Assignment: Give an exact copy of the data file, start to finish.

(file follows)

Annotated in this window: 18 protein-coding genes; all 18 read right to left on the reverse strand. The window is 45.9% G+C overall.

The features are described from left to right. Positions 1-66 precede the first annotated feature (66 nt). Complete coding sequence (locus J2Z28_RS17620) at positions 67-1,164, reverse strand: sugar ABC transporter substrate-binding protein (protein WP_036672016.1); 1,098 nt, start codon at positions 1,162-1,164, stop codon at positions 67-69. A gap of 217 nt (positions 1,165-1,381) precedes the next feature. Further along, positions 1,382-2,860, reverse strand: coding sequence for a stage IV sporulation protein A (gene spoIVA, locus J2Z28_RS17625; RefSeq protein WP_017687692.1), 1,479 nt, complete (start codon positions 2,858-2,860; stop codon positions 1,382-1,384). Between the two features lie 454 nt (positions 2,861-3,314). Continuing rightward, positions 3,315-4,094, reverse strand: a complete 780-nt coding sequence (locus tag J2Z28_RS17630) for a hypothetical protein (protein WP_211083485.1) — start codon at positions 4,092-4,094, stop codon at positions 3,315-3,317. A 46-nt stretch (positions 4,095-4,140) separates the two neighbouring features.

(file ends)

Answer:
Annotated in this window: 18 protein-coding genes; all 18 read right to left on the reverse strand. The window is 45.9% G+C overall.

The features are described from left to right. Positions 1-66 precede the first annotated feature (66 nt). Complete coding sequence (locus J2Z28_RS17620) at positions 67-1,164, reverse strand: sugar ABC transporter substrate-binding protein (protein WP_036672016.1); 1,098 nt, start codon at positions 1,162-1,164, stop codon at positions 67-69. A gap of 217 nt (positions 1,165-1,381) precedes the next feature. Further along, positions 1,382-2,860, reverse strand: coding sequence for a stage IV sporulation protein A (gene spoIVA, locus J2Z28_RS17625; RefSeq protein WP_017687692.1), 1,479 nt, complete (start codon positions 2,858-2,860; stop codon positions 1,382-1,384). Between the two features lie 454 nt (positions 2,861-3,314). Continuing rightward, positions 3,315-4,094, reverse strand: a complete 780-nt coding sequence (locus tag J2Z28_RS17630) for a hypothetical protein (protein WP_211083485.1) — start codon at positions 4,092-4,094, stop codon at positions 3,315-3,317. A 46-nt stretch (positions 4,095-4,140) separates the two neighbouring features.